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What Abolition Means

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Kaepernick Publishing has been running a series this month titled “Abolition for the People,” inviting some of the nation’s leading scholars, activists, and organizers within the movement to abolish police and prison to share their thoughts on what that means and why it matters.

The whole series is worth reading.

I want to especially lift up Mariame Kaba’s series-closing piece, however, which was published today. Kaba is one of the most important and insightful abolitionist organizers and thinkers out there. Probably more so than anyone else, I have learned from her the vision and politics of abolition. As she writes here,

Prison industrial complex (PIC) abolition is a political vision, a structural analysis of oppression, and a practical organizing strategy. While some people might think of abolition as primarily a negative project — “Let’s tear everything down tomorrow and hope for the best” — PIC abolition is a vision of a restructured society in a world where we have everything we need: food, shelter, education, health, art, beauty, clean water, and more. Things that are foundational to our personal and community safety.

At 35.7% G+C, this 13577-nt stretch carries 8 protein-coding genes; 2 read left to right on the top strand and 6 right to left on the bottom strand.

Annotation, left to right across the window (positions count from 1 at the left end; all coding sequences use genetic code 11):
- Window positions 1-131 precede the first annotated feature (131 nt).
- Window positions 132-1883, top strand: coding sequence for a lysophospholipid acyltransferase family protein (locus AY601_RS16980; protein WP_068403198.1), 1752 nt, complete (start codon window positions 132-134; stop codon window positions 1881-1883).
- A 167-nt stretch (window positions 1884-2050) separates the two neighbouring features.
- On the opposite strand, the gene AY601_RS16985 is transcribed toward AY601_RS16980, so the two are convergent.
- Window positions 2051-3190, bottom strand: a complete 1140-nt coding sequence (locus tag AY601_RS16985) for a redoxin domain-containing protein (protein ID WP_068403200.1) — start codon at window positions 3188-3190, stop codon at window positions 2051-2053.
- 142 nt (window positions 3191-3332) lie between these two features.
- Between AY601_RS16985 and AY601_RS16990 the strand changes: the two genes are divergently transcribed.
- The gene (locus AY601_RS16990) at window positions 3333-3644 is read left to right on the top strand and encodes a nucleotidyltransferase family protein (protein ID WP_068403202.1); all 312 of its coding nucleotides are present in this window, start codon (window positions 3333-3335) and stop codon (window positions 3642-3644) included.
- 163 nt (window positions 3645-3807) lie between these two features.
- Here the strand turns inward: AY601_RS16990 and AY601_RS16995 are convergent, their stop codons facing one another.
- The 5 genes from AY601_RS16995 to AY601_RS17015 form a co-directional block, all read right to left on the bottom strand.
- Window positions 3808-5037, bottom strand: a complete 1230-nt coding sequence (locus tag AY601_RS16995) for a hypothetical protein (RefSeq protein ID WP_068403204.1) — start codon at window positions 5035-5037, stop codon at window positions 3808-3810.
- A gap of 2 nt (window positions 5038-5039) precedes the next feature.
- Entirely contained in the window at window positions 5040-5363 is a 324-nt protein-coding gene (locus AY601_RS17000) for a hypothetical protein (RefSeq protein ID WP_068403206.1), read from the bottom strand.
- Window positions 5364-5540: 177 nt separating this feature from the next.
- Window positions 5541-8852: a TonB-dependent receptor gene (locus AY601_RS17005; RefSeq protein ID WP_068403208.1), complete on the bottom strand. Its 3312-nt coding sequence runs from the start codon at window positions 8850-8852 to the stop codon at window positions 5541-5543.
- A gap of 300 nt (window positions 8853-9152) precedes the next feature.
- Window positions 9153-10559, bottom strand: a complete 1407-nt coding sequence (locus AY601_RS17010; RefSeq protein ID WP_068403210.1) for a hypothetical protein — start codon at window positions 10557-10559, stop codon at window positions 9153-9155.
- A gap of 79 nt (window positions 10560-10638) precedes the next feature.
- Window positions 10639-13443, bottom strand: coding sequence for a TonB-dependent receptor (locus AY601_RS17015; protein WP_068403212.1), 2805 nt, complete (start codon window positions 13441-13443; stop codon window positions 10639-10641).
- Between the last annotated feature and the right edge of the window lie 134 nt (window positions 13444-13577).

Every vision is also a map. As freedom fighter Kwame Ture taught us, “When you see people call themselves revolutionary always talking about destroying, destroying, destroying but never talking about building or creating, they’re not revolutionary. They do not understand the first thing about revolution. It’s creating.” PIC abolition is a positive project that focuses, in part, on building a society where it is possible to address harm without relying on structural forms of oppression or the violent systems that increase it.

Read the whole here.

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